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Drug dealer tells NYC jury Run-DMC’s Jam Master Jay sold cocaine

Jason Mizell, "Jam Master Jay" of Run DMC in 2002 in New York City.(Photo by Matthew Peyton/Getty Images)
Matthew Peyton/Getty Images
Jason Mizell, “Jam Master Jay” of Run DMC in 2002 in New York City.(Photo by Matthew Peyton/Getty Images)

A convicted drug dealer who was friends with Jam Master Jay told a Brooklyn jury Monday that the slain rap icon occasionally sold him kilos of cocaine to “make ends meet.”

Ex-con Ralph Mullgrav’s time on the stand kicked off a day of testimony in Brooklyn court that included Jay’s business manager, who witnessed the Run-DMC co-founder’s murder, and a former NYPD detective known as the “Hip Hop Cop.”

Mullgrav, who spent 12 years in prison for running a Baltimore drug-dealing operation with two dozen underlings, initially defied a subpoena to testify at the trial of Karl Jordan Jr. and Ronald “Tinard” Washington, both accused of killing the rap star on Oct. 30, 2002.

But after seven days behind bars, he took the stand in Brooklyn Federal Court Monday to say how Jay, whose real name is Jason Mizell, sold drugs.

Karl Jordan
Karl Jordan

“Jason wasn’t a drug dealer. He just used it to make ends meet here and there,” Mullgrav testified.

Mizell sold about one or two kilos to Mullgrav, “more than once, more than twice,” he said.

In August 2002, Mizell asked Mullgrav to sell about 10 to 20 kilograms. Mizell wanted to bring Washington along, but Mullgrav had bad blood with the man.

“I told him no,” Mizell said. “Yes, he [Washington] was a problem.”

When Washington showed up for a meeting where Mullgrav was expecting Mizell, that torched the deal.

“I went to the tire to get my gun,” he said, explaining that he had a firearm stashed in a tire on a parked car. When asked what he planned to do next, he said, “Shoot Tinard.”

Prosecutors allege Washington and Jordan killed Mizell because he cut them out of that drug deal.

FILE - The body of Jason Mizell, a.k.a. Jam Master Jay, a member of the pioneering rap trio Run DMC, is removed from a recording studio where he was shot and killed, Wednesday, Oct. 30, 2002 in the Queens borough of New York. Opening statements are set for Monday in the federal murder trial of Karl Jordan Jr. and Ronald Washington, who were arrested in 2020 for the murder of Jam Master Jay.(AP Photo/Newsday, Ken Sawchuk)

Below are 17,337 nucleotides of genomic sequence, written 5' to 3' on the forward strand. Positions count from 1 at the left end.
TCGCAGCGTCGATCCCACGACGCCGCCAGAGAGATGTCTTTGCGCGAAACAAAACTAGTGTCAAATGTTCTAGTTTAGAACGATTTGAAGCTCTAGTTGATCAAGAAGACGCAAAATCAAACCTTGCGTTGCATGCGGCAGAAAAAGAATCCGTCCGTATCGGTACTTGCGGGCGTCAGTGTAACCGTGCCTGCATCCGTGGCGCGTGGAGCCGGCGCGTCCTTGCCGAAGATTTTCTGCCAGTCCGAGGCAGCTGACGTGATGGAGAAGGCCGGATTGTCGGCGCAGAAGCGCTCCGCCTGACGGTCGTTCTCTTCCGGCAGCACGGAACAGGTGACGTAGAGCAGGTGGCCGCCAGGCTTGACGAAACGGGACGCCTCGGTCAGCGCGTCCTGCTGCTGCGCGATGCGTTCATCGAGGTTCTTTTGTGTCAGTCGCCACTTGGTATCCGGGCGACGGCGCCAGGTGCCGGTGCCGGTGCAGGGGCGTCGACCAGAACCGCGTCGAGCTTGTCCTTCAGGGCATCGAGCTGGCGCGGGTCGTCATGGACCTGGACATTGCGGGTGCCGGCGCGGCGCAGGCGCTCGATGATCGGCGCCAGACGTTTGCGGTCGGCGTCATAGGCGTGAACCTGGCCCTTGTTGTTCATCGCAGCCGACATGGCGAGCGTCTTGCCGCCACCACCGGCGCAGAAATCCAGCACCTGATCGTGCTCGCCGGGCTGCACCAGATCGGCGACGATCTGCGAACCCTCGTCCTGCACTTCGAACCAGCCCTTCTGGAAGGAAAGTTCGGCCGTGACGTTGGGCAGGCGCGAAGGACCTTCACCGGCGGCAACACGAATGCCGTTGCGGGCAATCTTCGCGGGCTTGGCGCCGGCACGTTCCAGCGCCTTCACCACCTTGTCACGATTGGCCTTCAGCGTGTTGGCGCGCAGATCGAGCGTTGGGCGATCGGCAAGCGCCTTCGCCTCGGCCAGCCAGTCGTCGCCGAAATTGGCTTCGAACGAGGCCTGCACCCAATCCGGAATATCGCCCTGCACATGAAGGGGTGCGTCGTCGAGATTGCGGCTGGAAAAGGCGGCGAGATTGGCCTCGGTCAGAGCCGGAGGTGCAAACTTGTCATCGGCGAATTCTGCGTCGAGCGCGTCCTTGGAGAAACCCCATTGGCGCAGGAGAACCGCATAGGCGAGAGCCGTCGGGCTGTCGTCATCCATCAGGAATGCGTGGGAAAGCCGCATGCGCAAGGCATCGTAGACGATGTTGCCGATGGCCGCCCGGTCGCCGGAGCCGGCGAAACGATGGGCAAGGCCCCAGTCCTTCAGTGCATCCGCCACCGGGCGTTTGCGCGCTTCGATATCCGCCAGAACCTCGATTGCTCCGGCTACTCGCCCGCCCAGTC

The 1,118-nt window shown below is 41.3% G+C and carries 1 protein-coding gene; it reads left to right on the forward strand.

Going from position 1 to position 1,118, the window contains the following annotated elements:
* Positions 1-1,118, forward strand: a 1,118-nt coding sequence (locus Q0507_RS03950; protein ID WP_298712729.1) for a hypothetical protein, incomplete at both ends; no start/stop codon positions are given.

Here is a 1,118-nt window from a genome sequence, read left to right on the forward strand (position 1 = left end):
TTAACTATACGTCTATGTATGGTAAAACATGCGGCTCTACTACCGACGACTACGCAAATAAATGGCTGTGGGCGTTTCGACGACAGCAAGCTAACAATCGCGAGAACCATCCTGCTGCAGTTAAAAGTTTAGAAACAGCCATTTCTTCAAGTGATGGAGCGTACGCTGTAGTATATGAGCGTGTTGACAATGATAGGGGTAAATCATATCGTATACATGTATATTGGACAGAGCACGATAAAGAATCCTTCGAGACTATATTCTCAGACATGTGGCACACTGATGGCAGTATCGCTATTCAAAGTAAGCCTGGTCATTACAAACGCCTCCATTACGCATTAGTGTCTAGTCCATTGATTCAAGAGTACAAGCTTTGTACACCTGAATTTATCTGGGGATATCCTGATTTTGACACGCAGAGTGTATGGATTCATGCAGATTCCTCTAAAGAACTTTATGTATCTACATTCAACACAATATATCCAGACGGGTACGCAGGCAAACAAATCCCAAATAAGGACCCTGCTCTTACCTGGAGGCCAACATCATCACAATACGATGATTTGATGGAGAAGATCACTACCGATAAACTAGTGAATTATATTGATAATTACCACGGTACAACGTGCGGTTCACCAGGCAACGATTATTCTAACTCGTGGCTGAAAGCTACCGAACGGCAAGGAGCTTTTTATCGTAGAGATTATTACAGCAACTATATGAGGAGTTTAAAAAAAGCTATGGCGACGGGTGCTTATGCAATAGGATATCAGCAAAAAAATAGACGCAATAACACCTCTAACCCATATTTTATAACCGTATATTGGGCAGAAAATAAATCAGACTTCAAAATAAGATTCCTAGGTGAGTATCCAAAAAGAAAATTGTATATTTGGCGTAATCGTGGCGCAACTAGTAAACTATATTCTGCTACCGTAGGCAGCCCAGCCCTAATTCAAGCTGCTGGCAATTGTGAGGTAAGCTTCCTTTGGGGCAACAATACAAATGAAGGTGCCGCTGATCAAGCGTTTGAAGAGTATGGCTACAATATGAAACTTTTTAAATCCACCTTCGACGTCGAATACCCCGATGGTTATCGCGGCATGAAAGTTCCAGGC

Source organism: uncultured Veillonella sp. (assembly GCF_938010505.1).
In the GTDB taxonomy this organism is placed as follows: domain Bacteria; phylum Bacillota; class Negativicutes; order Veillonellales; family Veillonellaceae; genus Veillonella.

The body of Jason Mizell, aka Jam Master Jay of the pioneering rap trio Run DMC, is removed from a recording studio where he was shot and killed, Wednesday, Oct. 30, 2002 in Queens. (AP Photo/Newsday, Ken Sawchuk)

After he got out of prison, Mullgrav authored a book and became a movie producer, working on a film titled “Holistic Journey,” said his lawyer, Gary Farrell. He’s stayed out of trouble since, Farrell said.

The jury also heard from Lydia High, Mizell’s business manager, who testified that she was sitting across from the DJ in his Merrick Blvd. music studio in Hollis, giving him paperwork to sign, moments before the shooting.

High spoke nervously, her voice cracking as she described what she saw. She took off her glasses and tried not to make eye contact with anyone.

She didn’t like going to the studio, which she described as a “clubhouse” where people hung out and got high, and not a professional place. That night, she planned to drop by for a few minutes, then meet someone for dinner.

High said she was sitting across from Mizell when the shooter entered the room.

“Jason smiled. He smiled. And he kind of gave the person a pound,” she said. “And then [Mizell] said, ‘Oh s—!'”

“I heard the gun,” she said. She didn’t see it go off, and in the chaotic seconds that followed, she screamed and ran to the door.

But another person blocked the door, pointed a gun to her head, and told her to get down.

“It was Tinard,” she said.

She didn’t name Jordan as the shooter, but described the killer as a light-skinned Black man with a neck tattoo.

Jordan’s lawyer, Mark DeMarco, grilled High on why she didn’t mention the neck tattoo in her descriptions to police over the years, or in her testimony before a grand jury in November 2005.

And Washington’s attorney, Susan Kellman, tried to float a different theory about her client’s presence. “Would it be fair to say when Tinard said to you, ‘Get down,’ he was trying to protect you?”

The prosecution promptly objected and the question was stricken from the record.

After the shooting, High was given a security detail — retired NYPD detective turned investigator Derrick Parker, who worked on the cold case murders of Tupac Shakur and Notorious B.I.G.

Parker said High told him shortly after the killing that Tinard was the man who ordered her to the ground, and months later named Jordan, or “Little D,” as the shooter.

He also described how she responded to a phone call she said was from Jordan’s father a couple of days after the killing. “She was very upset, and she started shaking and she started rambling off,” Parker said.

DeMarco pressed Parker on why he didn’t share what High said with his friends in the police department. Parker shared his file with police and FBI investigators in 2016, but he still didn’t say that High named the killers, he said, because she was still a client.

“They’re performing a job you did 14 years ago, and it’s your testimony that you didn’t give the information?” DeMarco asked.

“Correct,” Parker responded.